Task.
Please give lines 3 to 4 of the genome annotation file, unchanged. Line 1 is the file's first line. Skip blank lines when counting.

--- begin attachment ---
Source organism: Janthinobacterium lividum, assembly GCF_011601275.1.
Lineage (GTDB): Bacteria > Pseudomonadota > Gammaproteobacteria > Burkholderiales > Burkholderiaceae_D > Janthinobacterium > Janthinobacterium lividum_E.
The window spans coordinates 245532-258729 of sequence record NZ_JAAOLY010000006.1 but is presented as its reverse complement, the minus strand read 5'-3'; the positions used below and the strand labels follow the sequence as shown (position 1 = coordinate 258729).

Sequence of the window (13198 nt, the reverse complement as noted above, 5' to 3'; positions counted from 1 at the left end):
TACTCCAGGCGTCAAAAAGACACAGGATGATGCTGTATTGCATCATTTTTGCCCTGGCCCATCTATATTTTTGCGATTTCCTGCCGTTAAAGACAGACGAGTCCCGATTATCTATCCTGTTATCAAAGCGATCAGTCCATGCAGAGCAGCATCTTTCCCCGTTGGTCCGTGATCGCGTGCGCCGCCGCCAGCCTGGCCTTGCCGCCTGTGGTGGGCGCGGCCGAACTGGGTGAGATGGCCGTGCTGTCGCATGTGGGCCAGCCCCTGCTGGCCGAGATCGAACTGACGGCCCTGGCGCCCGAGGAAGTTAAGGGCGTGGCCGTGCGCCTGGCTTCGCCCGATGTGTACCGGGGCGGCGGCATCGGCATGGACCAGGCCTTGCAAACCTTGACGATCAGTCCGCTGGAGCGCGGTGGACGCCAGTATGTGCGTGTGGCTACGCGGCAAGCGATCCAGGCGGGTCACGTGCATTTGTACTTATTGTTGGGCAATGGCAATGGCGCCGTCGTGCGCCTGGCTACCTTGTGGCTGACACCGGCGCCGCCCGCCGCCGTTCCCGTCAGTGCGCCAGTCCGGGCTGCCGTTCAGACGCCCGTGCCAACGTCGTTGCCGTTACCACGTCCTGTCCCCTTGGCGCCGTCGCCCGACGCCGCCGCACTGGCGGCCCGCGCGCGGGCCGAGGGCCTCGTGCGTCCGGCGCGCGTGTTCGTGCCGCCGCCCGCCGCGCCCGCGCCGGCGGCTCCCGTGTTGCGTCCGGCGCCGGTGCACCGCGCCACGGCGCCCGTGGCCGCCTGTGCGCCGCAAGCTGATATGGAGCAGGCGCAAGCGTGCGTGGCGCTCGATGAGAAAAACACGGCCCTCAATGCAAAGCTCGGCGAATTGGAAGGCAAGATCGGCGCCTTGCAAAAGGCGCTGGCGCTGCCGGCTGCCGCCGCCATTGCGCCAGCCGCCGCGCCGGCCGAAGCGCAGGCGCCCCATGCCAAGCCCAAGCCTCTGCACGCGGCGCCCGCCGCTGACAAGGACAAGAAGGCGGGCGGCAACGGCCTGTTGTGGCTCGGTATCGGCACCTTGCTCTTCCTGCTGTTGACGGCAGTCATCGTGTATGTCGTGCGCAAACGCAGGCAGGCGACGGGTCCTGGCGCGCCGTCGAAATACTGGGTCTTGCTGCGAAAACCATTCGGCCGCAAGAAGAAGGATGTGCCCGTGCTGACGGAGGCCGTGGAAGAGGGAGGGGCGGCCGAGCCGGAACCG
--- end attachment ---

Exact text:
The window spans coordinates 245532-258729 of sequence record NZ_JAAOLY010000006.1 but is presented as its reverse complement, the minus strand read 5'-3'; the positions used below and the strand labels follow the sequence as shown (position 1 = coordinate 258729).

Sequence of the window (13198 nt, the reverse complement as noted above, 5' to 3'; positions counted from 1 at the left end):